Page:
Alice Coachman, the first African-American woman to win an Olympic gold medal, died this week in her hometown of Albany, Georgia. She was 90 years old.
In 1948 Alice Coachman competed in the Olympics and won the high jump at the London Games. Alice believed she reached her peak in 1944 and might have won a gold medal that year, as well as in 1940, had the games not been cancelled because of the Second World War.
Because of her race, and the fact that she lived in the South, Alice was barred from sports facilities because of her color. She improvised practice facilities, running along dirt roads and across fields. She also participated in other sports. At Tuskegee University, she was on a basketball team that won three straight conference titles.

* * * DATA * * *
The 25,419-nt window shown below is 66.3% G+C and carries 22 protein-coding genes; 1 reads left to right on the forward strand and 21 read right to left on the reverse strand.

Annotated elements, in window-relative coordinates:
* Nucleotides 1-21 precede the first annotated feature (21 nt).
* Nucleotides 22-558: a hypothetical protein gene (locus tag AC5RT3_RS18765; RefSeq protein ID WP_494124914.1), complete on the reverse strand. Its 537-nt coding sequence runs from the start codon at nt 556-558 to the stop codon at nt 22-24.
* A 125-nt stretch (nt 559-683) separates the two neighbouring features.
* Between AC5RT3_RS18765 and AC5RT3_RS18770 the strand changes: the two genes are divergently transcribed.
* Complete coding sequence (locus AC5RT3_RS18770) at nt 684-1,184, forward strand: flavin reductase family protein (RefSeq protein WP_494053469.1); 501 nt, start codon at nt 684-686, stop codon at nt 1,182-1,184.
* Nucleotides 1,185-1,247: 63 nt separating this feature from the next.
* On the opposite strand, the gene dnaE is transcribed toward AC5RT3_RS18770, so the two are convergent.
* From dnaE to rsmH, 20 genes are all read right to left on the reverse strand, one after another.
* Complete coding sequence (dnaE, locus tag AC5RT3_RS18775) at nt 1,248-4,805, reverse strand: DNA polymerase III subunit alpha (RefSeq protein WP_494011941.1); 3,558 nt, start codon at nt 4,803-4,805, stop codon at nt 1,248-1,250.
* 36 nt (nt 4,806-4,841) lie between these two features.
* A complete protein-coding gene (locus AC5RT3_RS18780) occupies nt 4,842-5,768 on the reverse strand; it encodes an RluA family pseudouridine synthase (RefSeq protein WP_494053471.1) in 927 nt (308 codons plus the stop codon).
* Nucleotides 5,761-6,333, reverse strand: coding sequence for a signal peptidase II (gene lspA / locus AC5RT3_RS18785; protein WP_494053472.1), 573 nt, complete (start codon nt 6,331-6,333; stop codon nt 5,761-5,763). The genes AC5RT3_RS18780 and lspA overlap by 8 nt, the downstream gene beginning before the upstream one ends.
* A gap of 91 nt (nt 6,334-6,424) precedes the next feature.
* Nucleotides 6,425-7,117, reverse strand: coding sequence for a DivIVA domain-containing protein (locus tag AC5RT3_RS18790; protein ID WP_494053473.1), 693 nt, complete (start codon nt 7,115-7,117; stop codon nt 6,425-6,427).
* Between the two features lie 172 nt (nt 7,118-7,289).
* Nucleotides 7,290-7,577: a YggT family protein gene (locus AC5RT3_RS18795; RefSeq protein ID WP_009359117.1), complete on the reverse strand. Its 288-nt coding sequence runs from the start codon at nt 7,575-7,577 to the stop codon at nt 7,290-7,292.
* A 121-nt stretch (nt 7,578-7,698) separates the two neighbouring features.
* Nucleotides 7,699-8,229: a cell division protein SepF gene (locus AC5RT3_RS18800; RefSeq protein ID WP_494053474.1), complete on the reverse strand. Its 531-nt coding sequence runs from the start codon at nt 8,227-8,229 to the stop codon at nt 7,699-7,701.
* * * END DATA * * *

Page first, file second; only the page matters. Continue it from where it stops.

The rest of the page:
When she returned from the London Olympics she met President Harry Truman at the White House followed by a 175-mile motorcade through Georgia to celebrate her victory. At the official ceremony in Albany, Georgia, however, the audience in the auditorium was segregated by race, the mayor did not shake her hand, and she was required to leave by a side door. Even her 25 national athletics championships, including 10 consecutive high jump titles could not overcome the color of her skin.
She was inducted into the USA Track and Field Hall of Fame in 1975 and the US Olympic Hall of Fame in 2004. When her athletic career ended, she remembered her own hardships and created the Alice Coachman Track and Field Foundation, which provides financial assistance to needy young and retired athletes.